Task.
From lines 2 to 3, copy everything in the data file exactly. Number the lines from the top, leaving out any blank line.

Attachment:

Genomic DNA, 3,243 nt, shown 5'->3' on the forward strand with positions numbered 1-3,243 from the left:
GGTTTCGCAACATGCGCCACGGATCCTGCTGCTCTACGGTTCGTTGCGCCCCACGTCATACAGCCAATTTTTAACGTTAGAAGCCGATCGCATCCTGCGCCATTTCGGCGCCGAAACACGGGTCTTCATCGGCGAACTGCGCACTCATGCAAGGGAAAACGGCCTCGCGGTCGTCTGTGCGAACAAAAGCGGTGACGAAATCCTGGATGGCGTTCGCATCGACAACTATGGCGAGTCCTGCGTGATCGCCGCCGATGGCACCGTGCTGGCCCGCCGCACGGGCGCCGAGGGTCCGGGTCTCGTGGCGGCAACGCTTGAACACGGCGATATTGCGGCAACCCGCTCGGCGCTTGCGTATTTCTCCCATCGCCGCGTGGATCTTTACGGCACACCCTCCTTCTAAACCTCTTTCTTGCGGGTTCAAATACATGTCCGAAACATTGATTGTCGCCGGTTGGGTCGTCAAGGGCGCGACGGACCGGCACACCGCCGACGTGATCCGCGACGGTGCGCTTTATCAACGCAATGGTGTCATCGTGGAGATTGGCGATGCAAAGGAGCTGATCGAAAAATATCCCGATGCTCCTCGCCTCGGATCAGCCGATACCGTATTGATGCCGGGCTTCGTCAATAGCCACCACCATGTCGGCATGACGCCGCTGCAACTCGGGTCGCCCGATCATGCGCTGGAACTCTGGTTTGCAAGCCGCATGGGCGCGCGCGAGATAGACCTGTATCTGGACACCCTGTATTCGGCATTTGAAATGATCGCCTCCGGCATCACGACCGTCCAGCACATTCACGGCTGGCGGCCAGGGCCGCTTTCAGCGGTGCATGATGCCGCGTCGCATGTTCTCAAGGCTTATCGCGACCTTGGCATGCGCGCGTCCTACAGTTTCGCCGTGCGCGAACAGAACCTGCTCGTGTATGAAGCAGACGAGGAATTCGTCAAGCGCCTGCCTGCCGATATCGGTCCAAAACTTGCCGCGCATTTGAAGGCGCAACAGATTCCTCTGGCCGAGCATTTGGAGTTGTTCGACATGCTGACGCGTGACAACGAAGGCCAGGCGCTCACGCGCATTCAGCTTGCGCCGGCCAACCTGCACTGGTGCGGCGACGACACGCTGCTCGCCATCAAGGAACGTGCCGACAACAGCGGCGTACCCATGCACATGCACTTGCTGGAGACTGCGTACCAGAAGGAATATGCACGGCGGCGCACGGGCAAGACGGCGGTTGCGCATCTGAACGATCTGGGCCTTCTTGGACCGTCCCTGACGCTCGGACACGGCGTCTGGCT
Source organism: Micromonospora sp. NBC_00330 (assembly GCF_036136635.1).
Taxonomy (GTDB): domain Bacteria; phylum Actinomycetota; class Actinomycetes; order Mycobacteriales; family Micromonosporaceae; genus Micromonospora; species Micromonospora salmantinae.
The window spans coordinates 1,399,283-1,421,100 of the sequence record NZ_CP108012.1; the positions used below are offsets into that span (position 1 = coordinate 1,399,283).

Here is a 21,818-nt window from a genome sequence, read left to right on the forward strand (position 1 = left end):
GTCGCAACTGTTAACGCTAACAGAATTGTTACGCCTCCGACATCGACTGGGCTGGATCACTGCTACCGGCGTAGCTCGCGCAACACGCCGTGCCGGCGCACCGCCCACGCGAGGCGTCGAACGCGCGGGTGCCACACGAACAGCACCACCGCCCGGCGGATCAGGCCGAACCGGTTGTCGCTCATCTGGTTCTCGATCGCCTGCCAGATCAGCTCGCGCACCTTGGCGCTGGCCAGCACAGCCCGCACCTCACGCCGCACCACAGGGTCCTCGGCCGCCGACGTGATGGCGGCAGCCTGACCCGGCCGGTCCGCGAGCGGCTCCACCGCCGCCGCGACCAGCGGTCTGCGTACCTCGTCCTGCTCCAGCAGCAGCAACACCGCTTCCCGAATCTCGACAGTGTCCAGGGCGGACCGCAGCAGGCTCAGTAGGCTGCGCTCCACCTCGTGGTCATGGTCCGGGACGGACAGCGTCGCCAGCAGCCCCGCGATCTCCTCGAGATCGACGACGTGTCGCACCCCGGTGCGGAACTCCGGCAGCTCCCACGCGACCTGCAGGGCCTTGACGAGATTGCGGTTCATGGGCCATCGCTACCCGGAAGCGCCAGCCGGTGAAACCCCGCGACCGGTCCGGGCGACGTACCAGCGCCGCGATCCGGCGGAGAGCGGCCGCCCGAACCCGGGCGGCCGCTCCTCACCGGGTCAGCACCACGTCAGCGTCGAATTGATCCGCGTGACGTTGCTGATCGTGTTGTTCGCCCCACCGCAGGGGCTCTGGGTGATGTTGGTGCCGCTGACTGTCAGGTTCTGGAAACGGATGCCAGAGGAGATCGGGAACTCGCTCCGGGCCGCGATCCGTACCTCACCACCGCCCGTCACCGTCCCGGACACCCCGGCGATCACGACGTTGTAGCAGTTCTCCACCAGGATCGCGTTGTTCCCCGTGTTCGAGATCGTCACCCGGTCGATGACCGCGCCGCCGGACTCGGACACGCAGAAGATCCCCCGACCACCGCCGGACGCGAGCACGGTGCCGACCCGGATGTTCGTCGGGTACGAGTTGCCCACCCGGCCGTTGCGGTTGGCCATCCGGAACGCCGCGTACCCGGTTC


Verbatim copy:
GGTTTCGCAACATGCGCCACGGATCCTGCTGCTCTACGGTTCGTTGCGCCCCACGTCATACAGCCAATTTTTAACGTTAGAAGCCGATCGCATCCTGCGCCATTTCGGCGCCGAAACACGGGTCTTCATCGGCGAACTGCGCACTCATGCAAGGGAAAACGGCCTCGCGGTCGTCTGTGCGAACAAAAGCGGTGACGAAATCCTGGATGGCGTTCGCATCGACAACTATGGCGAGTCCTGCGTGATCGCCGCCGATGGCACCGTGCTGGCCCGCCGCACGGGCGCCGAGGGTCCGGGTCTCGTGGCGGCAACGCTTGAACACGGCGATATTGCGGCAACCCGCTCGGCGCTTGCGTATTTCTCCCATCGCCGCGTGGATCTTTACGGCACACCCTCCTTCTAAACCTCTTTCTTGCGGGTTCAAATACATGTCCGAAACATTGATTGTCGCCGGTTGGGTCGTCAAGGGCGCGACGGACCGGCACACCGCCGACGTGATCCGCGACGGTGCGCTTTATCAACGCAATGGTGTCATCGTGGAGATTGGCGATGCAAAGGAGCTGATCGAAAAATATCCCGATGCTCCTCGCCTCGGATCAGCCGATACCGTATTGATGCCGGGCTTCGTCAATAGCCACCACCATGTCGGCATGACGCCGCTGCAACTCGGGTCGCCCGATCATGCGCTGGAACTCTGGTTTGCAAGCCGCATGGGCGCGCGCGAGATAGACCTGTATCTGGACACCCTGTATTCGGCATTTGAAATGATCGCCTCCGGCATCACGACCGTCCAGCACATTCACGGCTGGCGGCCAGGGCCGCTTTCAGCGGTGCATGATGCCGCGTCGCATGTTCTCAAGGCTTATCGCGACCTTGGCATGCGCGCGTCCTACAGTTTCGCCGTGCGCGAACAGAACCTGCTCGTGTATGAAGCAGACGAGGAATTCGTCAAGCGCCTGCCTGCCGATATCGGTCCAAAACTTGCCGCGCATTTGAAGGCGCAACAGATTCCTCTGGCCGAGCATTTGGAGTTGTTCGACATGCTGACGCGTGACAACGAAGGCCAGGCGCTCACGCGCATTCAGCTTGCGCCGGCCAACCTGCACTGGTGCGGCGACGACACGCTGCTCGCCATCAAGGAACGTGCCGACAACAGCGGCGTACCCATGCACATGCACTTGCTGGAGACTGCGTACCAGAAGGAATATGCACGGCGGCGCACGGGCAAGACGGCGGTTGCGCATCTGAACGATCTGGGCCTTCTTGGACCGTCCCTGACGCTCGGACACGGCGTCTGGCT
Source organism: Micromonospora sp. NBC_00330 (assembly GCF_036136635.1).